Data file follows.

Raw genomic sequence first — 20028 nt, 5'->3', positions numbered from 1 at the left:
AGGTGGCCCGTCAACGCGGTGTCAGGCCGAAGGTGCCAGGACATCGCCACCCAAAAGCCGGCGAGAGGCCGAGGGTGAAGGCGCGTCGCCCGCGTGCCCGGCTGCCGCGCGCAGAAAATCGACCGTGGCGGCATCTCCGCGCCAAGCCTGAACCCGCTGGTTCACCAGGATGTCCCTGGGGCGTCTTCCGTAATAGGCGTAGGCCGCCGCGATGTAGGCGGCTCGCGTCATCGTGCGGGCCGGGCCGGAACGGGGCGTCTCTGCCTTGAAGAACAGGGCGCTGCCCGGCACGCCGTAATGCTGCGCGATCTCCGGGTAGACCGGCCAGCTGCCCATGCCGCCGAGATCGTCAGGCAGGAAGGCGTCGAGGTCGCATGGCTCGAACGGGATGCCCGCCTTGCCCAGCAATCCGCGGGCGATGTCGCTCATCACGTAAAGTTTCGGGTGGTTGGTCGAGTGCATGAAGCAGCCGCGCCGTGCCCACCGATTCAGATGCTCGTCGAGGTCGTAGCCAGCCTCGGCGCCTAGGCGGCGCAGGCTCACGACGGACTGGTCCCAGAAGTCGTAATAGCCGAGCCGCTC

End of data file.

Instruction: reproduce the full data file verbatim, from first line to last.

Raw genomic sequence first — 20028 nt, 5'->3', positions numbered from 1 at the left:
AGGTGGCCCGTCAACGCGGTGTCAGGCCGAAGGTGCCAGGACATCGCCACCCAAAAGCCGGCGAGAGGCCGAGGGTGAAGGCGCGTCGCCCGCGTGCCCGGCTGCCGCGCGCAGAAAATCGACCGTGGCGGCATCTCCGCGCCAAGCCTGAACCCGCTGGTTCACCAGGATGTCCCTGGGGCGTCTTCCGTAATAGGCGTAGGCCGCCGCGATGTAGGCGGCTCGCGTCATCGTGCGGGCCGGGCCGGAACGGGGCGTCTCTGCCTTGAAGAACAGGGCGCTGCCCGGCACGCCGTAATGCTGCGCGATCTCCGGGTAGACCGGCCAGCTGCCCATGCCGCCGAGATCGTCAGGCAGGAAGGCGTCGAGGTCGCATGGCTCGAACGGGATGCCCGCCTTGCCCAGCAATCCGCGGGCGATGTCGCTCATCACGTAAAGTTTCGGGTGGTTGGTCGAGTGCATGAAGCAGCCGCGCCGTGCCCACCGATTCAGATGCTCGTCGAGGTCGTAGCCAGCCTCGGCGCCTAGGCGGCGCAGGCTCACGACGGACTGGTCCCAGAAGTCGTAATAGCCGAGCCGCTC